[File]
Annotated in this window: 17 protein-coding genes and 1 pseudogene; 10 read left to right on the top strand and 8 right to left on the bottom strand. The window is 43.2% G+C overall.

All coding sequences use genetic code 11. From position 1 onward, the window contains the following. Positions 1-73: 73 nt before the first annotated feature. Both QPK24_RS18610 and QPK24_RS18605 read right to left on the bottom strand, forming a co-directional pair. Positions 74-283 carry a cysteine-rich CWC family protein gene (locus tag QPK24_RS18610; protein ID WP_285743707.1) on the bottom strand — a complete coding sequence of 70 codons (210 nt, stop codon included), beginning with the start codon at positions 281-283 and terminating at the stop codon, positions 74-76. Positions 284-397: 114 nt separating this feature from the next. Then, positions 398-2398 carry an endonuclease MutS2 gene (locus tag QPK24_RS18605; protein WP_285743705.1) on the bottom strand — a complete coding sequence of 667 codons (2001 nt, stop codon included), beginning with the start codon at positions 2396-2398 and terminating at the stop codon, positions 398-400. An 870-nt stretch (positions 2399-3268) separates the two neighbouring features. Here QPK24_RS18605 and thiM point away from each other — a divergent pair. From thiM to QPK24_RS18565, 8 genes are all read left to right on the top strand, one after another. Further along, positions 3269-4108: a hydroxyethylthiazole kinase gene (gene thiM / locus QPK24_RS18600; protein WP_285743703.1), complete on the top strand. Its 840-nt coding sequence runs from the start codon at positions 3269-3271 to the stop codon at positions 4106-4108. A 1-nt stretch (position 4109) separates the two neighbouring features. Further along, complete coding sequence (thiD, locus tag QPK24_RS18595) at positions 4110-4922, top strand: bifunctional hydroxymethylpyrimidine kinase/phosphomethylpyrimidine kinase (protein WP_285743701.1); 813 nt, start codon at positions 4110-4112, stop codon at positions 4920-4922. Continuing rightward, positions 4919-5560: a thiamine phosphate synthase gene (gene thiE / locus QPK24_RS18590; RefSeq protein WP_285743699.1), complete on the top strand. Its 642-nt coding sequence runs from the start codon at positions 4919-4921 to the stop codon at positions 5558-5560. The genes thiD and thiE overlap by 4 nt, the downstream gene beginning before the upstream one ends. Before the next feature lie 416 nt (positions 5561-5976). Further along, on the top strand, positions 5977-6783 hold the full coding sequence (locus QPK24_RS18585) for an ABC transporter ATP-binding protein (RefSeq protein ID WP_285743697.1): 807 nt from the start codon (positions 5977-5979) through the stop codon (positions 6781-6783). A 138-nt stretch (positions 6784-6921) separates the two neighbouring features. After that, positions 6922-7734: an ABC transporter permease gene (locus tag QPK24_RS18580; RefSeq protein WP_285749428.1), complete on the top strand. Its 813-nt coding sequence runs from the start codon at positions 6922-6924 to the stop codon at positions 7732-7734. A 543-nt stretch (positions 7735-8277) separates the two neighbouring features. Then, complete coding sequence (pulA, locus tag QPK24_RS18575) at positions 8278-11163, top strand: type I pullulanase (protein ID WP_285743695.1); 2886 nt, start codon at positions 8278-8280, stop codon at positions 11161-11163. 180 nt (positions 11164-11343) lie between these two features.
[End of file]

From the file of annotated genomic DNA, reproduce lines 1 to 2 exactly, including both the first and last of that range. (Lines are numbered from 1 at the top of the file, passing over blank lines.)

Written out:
Annotated in this window: 17 protein-coding genes and 1 pseudogene; 10 read left to right on the top strand and 8 right to left on the bottom strand. The window is 43.2% G+C overall.

All coding sequences use genetic code 11. From position 1 onward, the window contains the following. Positions 1-73: 73 nt before the first annotated feature. Both QPK24_RS18610 and QPK24_RS18605 read right to left on the bottom strand, forming a co-directional pair. Positions 74-283 carry a cysteine-rich CWC family protein gene (locus tag QPK24_RS18610; protein ID WP_285743707.1) on the bottom strand — a complete coding sequence of 70 codons (210 nt, stop codon included), beginning with the start codon at positions 281-283 and terminating at the stop codon, positions 74-76. Positions 284-397: 114 nt separating this feature from the next. Then, positions 398-2398 carry an endonuclease MutS2 gene (locus tag QPK24_RS18605; protein WP_285743705.1) on the bottom strand — a complete coding sequence of 667 codons (2001 nt, stop codon included), beginning with the start codon at positions 2396-2398 and terminating at the stop codon, positions 398-400. An 870-nt stretch (positions 2399-3268) separates the two neighbouring features. Here QPK24_RS18605 and thiM point away from each other — a divergent pair. From thiM to QPK24_RS18565, 8 genes are all read left to right on the top strand, one after another. Further along, positions 3269-4108: a hydroxyethylthiazole kinase gene (gene thiM / locus QPK24_RS18600; protein WP_285743703.1), complete on the top strand. Its 840-nt coding sequence runs from the start codon at positions 3269-3271 to the stop codon at positions 4106-4108. A 1-nt stretch (position 4109) separates the two neighbouring features. Further along, complete coding sequence (thiD, locus tag QPK24_RS18595) at positions 4110-4922, top strand: bifunctional hydroxymethylpyrimidine kinase/phosphomethylpyrimidine kinase (protein WP_285743701.1); 813 nt, start codon at positions 4110-4112, stop codon at positions 4920-4922. Continuing rightward, positions 4919-5560: a thiamine phosphate synthase gene (gene thiE / locus QPK24_RS18590; RefSeq protein WP_285743699.1), complete on the top strand. Its 642-nt coding sequence runs from the start codon at positions 4919-4921 to the stop codon at positions 5558-5560. The genes thiD and thiE overlap by 4 nt, the downstream gene beginning before the upstream one ends. Before the next feature lie 416 nt (positions 5561-5976). Further along, on the top strand, positions 5977-6783 hold the full coding sequence (locus QPK24_RS18585) for an ABC transporter ATP-binding protein (RefSeq protein ID WP_285743697.1): 807 nt from the start codon (positions 5977-5979) through the stop codon (positions 6781-6783). A 138-nt stretch (positions 6784-6921) separates the two neighbouring features. After that, positions 6922-7734: an ABC transporter permease gene (locus tag QPK24_RS18580; RefSeq protein WP_285749428.1), complete on the top strand. Its 813-nt coding sequence runs from the start codon at positions 6922-6924 to the stop codon at positions 7732-7734. A 543-nt stretch (positions 7735-8277) separates the two neighbouring features. Then, complete coding sequence (pulA, locus tag QPK24_RS18575) at positions 8278-11163, top strand: type I pullulanase (protein ID WP_285743695.1); 2886 nt, start codon at positions 8278-8280, stop codon at positions 11161-11163. 180 nt (positions 11164-11343) lie between these two features.